If you're wondering which of the growing suite of programming language libraries and tools are a good choice for implementing machine-learning models then help is at hand. More than 1,300 people mainly working in the tech, finance and healthcare revealed which machine-learning technologies they use at their firms, in a new O'Reilly survey. The list is a mix of software frameworks and libraries for data science favorite Python, big data platforms, and cloud-based services that handle each stage of the machine-learning pipeline. Most firms are still at the evaluation stage when it comes to using machine learning, or AI as the report refers to it, and the most common tools being implemented were those for'model visualization' and'automated model search and hyperparameter tuning'. Unsurprisingly, the most common form of ML being used was supervised learning, where a machine-learning model is trained using large amounts of labelled data.
Technologies are described herein for active machine learning. An active machine learning method can include initiating active machine learning through an active machine learning system configured to train an auxiliary machine learning model to produce at least one new labeled observation, refining a capacity of a target machine learning model based on the active machine learning, and retraining the auxiliary machine learning model with the at least one new labeled observation subsequent to refining the capacity of the target machine learning model. Additionally, the target machine learning model is a limited-capacity machine learning model according to the description provided herein.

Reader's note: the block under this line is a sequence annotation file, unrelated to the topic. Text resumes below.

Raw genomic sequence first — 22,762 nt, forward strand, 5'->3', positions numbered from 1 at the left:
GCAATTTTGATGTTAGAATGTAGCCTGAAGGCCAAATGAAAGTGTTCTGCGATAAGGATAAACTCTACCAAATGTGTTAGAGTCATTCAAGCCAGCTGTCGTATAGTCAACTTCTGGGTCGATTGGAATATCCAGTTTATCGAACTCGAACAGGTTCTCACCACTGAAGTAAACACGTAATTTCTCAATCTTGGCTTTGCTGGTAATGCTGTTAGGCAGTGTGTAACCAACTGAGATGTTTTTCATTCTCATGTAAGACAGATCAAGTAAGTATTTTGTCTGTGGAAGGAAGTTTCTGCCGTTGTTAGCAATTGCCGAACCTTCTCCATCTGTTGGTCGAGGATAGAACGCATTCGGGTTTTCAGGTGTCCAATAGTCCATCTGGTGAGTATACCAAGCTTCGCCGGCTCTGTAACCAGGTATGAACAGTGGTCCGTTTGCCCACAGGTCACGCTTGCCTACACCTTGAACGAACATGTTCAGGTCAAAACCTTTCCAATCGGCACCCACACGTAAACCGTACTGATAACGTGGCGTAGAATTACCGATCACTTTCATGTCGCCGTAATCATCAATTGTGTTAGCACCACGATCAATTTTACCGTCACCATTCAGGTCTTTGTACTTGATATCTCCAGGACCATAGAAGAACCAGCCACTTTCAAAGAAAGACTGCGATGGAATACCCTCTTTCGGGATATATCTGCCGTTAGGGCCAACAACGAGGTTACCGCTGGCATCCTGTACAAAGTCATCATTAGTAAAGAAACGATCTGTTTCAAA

Artificial intelligence has been a hot technology area in recent years and machine learning, a subset of AI, is one of the most important segments of the whole AI arena. Machine learning is the development of intelligent algorithms and statistical models that improve software through experience without the need to explicitly code those improvements. A predictive analysis application, for example, can become more accurate over time through the use of machine learning. But machine learning has its challenges. Developing machine-learning models and systems requires a confluence of data science, data engineering and development skills.
Machine learning and cloud computing are two of the fastest growing technologies in healthcare. Increased focus on accountable care and a growing trove of generated health data have forced many organizations to rethink their health IT infrastructure and embrace new innovations as part of their overall clinical and financial strategy. Harnessing the power of cloud and machine learning has become a distinct, competitive advantage for data-driven healthcare organizations looking to glean richer insights in a timely and more cost-efficient manner. Employing machine-learning algorithms allows organizations to piece together fragmented, often disconnected sources to gain predictive, actionable data insights across the enterprise. While advances in cognitive computing are helping organizations map care pathways and processes, reduce costs in care and garner patterns in patient data to treat and diagnose with greater accuracy, the task of implementing machine-learning projects comes with its challenges.
Breakthroughs in the application of complex calculations to large volumes of data have enabled machine-learning methodologies to revolutionize business processes in nearly every industry. Some of the more recognized examples of machine-learning applications include personalized Netflix recommendations and related product modules from online retailers such as Amazon and Nordstrom. However, there are less sexy yet equally impactful machine-learning examples, which include revenue management solutions used in hotels that incorporate these methodologies into an algorithmic engine to help produce pricing and inventory recommendations. Unlocking the potential of machine learning for the office of finance remains a hot topic for financial planning and analysis (FP&A) leaders, industry analysts, and technology vendors alike. Even more specifically, continuous chatter surrounds the ways that machine learning can improve future FP&A processes and how finance leaders can prepare for deploying advanced analytics within their organizations.